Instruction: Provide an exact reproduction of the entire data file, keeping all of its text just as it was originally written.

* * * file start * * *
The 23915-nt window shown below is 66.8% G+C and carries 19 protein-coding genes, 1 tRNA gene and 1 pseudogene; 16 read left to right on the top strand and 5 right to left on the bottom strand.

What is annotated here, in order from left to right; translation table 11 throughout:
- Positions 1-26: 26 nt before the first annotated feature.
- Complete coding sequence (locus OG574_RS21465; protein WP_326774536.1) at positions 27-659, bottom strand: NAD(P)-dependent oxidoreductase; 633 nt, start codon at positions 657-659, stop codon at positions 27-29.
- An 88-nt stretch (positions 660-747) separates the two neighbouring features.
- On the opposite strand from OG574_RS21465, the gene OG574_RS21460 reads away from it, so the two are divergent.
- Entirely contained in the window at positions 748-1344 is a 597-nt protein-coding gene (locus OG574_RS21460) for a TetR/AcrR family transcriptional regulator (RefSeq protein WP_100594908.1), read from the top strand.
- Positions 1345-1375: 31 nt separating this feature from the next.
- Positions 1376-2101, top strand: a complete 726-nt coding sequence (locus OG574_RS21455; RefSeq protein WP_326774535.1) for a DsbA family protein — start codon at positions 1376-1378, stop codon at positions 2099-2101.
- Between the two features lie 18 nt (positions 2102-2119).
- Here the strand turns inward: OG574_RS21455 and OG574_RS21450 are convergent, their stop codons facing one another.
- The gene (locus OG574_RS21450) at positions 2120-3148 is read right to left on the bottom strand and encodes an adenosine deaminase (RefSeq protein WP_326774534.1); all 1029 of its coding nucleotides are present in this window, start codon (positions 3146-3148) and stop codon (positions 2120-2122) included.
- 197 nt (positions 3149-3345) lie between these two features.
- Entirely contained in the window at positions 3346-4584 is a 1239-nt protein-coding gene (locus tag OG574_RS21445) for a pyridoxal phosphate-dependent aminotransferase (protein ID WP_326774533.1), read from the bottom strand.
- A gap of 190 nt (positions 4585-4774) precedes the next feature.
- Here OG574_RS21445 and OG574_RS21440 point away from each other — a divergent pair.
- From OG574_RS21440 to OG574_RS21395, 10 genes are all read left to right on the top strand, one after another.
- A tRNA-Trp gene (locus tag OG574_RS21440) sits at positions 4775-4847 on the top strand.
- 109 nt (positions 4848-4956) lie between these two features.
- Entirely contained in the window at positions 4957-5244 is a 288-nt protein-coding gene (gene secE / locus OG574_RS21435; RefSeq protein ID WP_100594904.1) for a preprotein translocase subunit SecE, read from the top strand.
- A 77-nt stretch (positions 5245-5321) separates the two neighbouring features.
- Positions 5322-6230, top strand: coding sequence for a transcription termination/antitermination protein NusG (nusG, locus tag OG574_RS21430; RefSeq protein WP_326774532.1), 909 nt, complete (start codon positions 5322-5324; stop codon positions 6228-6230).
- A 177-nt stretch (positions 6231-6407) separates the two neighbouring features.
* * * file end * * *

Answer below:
The 23915-nt window shown below is 66.8% G+C and carries 19 protein-coding genes, 1 tRNA gene and 1 pseudogene; 16 read left to right on the top strand and 5 right to left on the bottom strand.

What is annotated here, in order from left to right; translation table 11 throughout:
- Positions 1-26: 26 nt before the first annotated feature.
- Complete coding sequence (locus OG574_RS21465; protein WP_326774536.1) at positions 27-659, bottom strand: NAD(P)-dependent oxidoreductase; 633 nt, start codon at positions 657-659, stop codon at positions 27-29.
- An 88-nt stretch (positions 660-747) separates the two neighbouring features.
- On the opposite strand from OG574_RS21465, the gene OG574_RS21460 reads away from it, so the two are divergent.
- Entirely contained in the window at positions 748-1344 is a 597-nt protein-coding gene (locus OG574_RS21460) for a TetR/AcrR family transcriptional regulator (RefSeq protein WP_100594908.1), read from the top strand.
- Positions 1345-1375: 31 nt separating this feature from the next.
- Positions 1376-2101, top strand: a complete 726-nt coding sequence (locus OG574_RS21455; RefSeq protein WP_326774535.1) for a DsbA family protein — start codon at positions 1376-1378, stop codon at positions 2099-2101.
- Between the two features lie 18 nt (positions 2102-2119).
- Here the strand turns inward: OG574_RS21455 and OG574_RS21450 are convergent, their stop codons facing one another.
- The gene (locus OG574_RS21450) at positions 2120-3148 is read right to left on the bottom strand and encodes an adenosine deaminase (RefSeq protein WP_326774534.1); all 1029 of its coding nucleotides are present in this window, start codon (positions 3146-3148) and stop codon (positions 2120-2122) included.
- 197 nt (positions 3149-3345) lie between these two features.
- Entirely contained in the window at positions 3346-4584 is a 1239-nt protein-coding gene (locus tag OG574_RS21445) for a pyridoxal phosphate-dependent aminotransferase (protein ID WP_326774533.1), read from the bottom strand.
- A gap of 190 nt (positions 4585-4774) precedes the next feature.
- Here OG574_RS21445 and OG574_RS21440 point away from each other — a divergent pair.
- From OG574_RS21440 to OG574_RS21395, 10 genes are all read left to right on the top strand, one after another.
- A tRNA-Trp gene (locus tag OG574_RS21440) sits at positions 4775-4847 on the top strand.
- 109 nt (positions 4848-4956) lie between these two features.
- Entirely contained in the window at positions 4957-5244 is a 288-nt protein-coding gene (gene secE / locus OG574_RS21435; RefSeq protein ID WP_100594904.1) for a preprotein translocase subunit SecE, read from the top strand.
- A 77-nt stretch (positions 5245-5321) separates the two neighbouring features.
- Positions 5322-6230, top strand: coding sequence for a transcription termination/antitermination protein NusG (nusG, locus tag OG574_RS21430; RefSeq protein WP_326774532.1), 909 nt, complete (start codon positions 5322-5324; stop codon positions 6228-6230).
- A 177-nt stretch (positions 6231-6407) separates the two neighbouring features.